To shoe or not to shoe, that is de question - Page 2
 
 

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To shoe or not to shoe, that is de question

This is a discussion on To shoe or not to shoe, that is de question within the Hoof Care forums, part of the Horse Health category
  • To shoe or not to shoe

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    03-30-2013, 06:50 PM
  #11
Trained
I suggest you don't 'let him tell you'(he won't) if he supposedly 'needs' shoes, but do your homework, learn how it effects him, how his feet function. Then you can weigh up the pros & cons of different approaches more objectively.
     
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    03-30-2013, 07:39 PM
  #12
Foal
I'd like to jump in on this thread with a question ... do you need to "fit" hoof boots to your horse? I'd like to keep my boy barefoot, but fully intend to do trail rides and the occasional parade (with my daughter) on concrete. Do the boots come in various sizes, or do they adjust to the horse's hoof? Apologies if this is a *really* stupid question ...
     
    03-30-2013, 08:55 PM
  #13
Trained
Quote:
Originally Posted by PilatesGal    
I'd like to jump in on this thread with a question ... do you need to "fit" hoof boots to your horse? I'd like to keep my boy barefoot, but fully intend to do trail rides and the occasional parade (with my daughter) on concrete. Do the boots come in various sizes, or do they adjust to the horse's hoof? Apologies if this is a *really* stupid question ...
Yes, boots come in many different shapes and sizes. Getting a good fit is much harder than it may seem. If you're just going to be walking in them, you have some room for error. If you plan to trot or canter, they had better fit correctly. A pair of boots costs about $120 give or take a few bucks.
     
    03-31-2013, 12:00 AM
  #14
Weanling
Barefoot or shoes, its not that easy, where do you live? How much do you ride? On what do you ride?
If you ride on grass pastures one day a week for one hour, then you should never have to shoe you horse.
If you are riding on paved roads 8 hours a day 5 days a week, they you would need to shoe him.
When I worked in Michigan I ran a trail barn and we had 50-60 horses going on trail rides 5-8 hours a day and I had them all barefoot and never had a problem but our trails were all sand. Now I work in Montana and our ground is "a little" more rocky we shoe all our horses but only front shoes. They do fine also, at the end of the season I pull all their shoes and they run barefoot the rest of the year.
While I was in Michigan I had one horse that took some time to get to the point he would go barefoot, I would put shoes on him to start the season then when it was time to reset his shoes I would pull them and let him go barefoot when he started getting off I would re-shoe him. I found that each time I pulled his shoes he went longer and longer without shoes and finally I didn't need shoes at all.
I would say if you are not riding on bad trails try it.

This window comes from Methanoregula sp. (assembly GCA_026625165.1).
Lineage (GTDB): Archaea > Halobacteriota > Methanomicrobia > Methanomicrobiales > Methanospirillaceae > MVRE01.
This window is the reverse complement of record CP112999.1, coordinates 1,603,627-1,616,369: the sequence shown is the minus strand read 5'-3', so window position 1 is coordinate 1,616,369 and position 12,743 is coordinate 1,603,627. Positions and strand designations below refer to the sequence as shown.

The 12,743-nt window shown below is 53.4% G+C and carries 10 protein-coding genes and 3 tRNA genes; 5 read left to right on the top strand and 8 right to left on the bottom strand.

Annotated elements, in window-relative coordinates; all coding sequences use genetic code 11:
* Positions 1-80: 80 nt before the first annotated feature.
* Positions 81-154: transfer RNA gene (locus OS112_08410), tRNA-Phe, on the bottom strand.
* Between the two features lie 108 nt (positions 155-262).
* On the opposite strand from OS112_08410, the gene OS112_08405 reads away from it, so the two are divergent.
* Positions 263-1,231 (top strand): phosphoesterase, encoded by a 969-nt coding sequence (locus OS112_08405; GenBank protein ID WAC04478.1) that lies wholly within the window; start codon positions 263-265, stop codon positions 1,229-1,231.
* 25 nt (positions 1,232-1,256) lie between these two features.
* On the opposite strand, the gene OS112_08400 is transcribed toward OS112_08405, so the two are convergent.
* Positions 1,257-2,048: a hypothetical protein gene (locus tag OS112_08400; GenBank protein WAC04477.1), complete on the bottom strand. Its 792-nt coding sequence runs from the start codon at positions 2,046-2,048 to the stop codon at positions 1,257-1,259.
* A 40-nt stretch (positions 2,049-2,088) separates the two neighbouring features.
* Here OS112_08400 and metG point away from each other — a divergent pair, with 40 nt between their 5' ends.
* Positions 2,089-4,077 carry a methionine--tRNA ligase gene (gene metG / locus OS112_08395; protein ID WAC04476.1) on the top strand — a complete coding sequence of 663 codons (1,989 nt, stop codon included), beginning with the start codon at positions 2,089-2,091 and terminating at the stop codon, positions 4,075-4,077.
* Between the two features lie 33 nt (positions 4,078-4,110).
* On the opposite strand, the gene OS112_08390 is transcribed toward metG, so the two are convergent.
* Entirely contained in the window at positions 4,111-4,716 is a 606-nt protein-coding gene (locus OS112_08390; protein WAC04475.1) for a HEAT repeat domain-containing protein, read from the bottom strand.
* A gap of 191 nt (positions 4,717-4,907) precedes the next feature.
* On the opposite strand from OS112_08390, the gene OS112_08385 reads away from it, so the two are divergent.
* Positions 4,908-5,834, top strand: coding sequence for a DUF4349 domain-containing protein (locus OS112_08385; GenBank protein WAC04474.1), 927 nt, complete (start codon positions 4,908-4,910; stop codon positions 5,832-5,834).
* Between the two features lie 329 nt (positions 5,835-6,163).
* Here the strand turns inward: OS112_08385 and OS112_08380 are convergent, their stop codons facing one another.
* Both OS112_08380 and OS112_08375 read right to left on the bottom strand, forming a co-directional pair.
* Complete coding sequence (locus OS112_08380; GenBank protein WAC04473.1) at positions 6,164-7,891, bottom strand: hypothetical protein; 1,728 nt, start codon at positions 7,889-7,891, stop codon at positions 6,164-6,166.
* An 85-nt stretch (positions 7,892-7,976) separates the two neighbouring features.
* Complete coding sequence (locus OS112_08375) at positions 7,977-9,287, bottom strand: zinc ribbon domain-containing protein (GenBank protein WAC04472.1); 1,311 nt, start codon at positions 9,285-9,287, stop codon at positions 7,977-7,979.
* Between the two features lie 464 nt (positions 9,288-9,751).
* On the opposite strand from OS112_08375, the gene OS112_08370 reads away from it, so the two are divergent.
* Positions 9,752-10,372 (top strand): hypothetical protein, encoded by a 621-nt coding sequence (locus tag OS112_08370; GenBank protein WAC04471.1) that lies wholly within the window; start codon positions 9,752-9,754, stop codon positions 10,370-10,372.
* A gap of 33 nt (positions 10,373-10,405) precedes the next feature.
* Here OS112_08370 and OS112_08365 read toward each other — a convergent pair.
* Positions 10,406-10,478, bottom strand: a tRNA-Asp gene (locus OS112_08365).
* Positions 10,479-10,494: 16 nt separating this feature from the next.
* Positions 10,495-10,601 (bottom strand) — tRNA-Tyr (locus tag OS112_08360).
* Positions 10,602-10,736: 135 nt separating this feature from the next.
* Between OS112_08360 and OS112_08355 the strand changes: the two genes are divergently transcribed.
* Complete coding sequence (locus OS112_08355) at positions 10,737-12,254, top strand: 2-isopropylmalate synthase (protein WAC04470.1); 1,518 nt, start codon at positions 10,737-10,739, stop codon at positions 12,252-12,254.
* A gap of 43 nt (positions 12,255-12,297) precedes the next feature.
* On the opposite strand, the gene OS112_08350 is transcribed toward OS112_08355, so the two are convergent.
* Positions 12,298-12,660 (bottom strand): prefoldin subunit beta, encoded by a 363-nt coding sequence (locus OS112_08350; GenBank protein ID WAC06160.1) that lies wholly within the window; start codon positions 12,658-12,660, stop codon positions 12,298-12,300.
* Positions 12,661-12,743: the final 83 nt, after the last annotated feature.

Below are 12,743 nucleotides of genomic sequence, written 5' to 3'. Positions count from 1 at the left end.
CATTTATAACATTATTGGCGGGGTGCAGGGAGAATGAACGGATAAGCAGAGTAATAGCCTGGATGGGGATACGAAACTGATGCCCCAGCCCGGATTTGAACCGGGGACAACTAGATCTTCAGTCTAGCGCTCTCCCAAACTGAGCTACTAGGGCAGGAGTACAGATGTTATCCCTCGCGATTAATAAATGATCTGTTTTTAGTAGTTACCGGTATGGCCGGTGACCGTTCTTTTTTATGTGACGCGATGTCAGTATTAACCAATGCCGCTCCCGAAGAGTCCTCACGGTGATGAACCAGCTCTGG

Puddintat likes this.
     
    04-02-2013, 05:15 PM
  #15
Yearling
Speaking of shoeing, a lady at my barn has a horse, and asked me if I think the horse needs shoes on the backs as well. The feet are very nice. However, the frog is a smidge longer than the hoof wall, and the collateral grooves are very very shallow. I didn't give her any advice except that the hoof walls really need to grow.
     
    04-02-2013, 05:40 PM
  #16
Trained
Agree with above. You kinda missed the window to go barefoot. USUALLY people that shoe and show will go barefoot during the off season, December to March, to give the feet a break, and usually they are stall kept, so the feet stay DRY. Wet turnout actually dries out the hooves, so constant wet turnout is bad for them.
     
    04-03-2013, 02:10 AM
  #17
Trained
Quote:
Originally Posted by Corporal    
Wet turnout actually dries out the hooves, so constant wet turnout is bad for them.
Not in my neck of the woods. I wish! Wet environments lead to waterlogged, soft feet & mushy frogs.
     
    04-03-2013, 02:43 AM
  #18
Banned
Were I live right now its spring and are 3 1/2 feet of snow is melting.... my horses are standing in water and muck 24/7. No place dry for them to stand my barn is flooded out.

In twenty years wev lived here my barn has never flooded till this spring.
     
    04-03-2013, 12:03 PM
  #19
Yearling
Spirit, that's awful! I hope things clear up soon for you.
Corporal likes this.
     
    04-03-2013, 04:25 PM
  #20
Banned
Quote:
Originally Posted by princessfluffybritches    
Spirit, that's awful! I hope things clear up soon for you.
We have been working on drying out the barn for 4 days now.

Have 3 big heaters going and pumped water out. Also have fans going its starting to dry some. Have been putting horses in our two stall garage for 3 to 4 hours a day...its cement floor so don't want them on it to long. Have to get it dry and less damp have rabbits in there that will be having babies in about a week. I breed and sell new zeland white rabbits.
There cages are hanging so off the ground 3 feet or so. Rabbits are my other hobbie .
     

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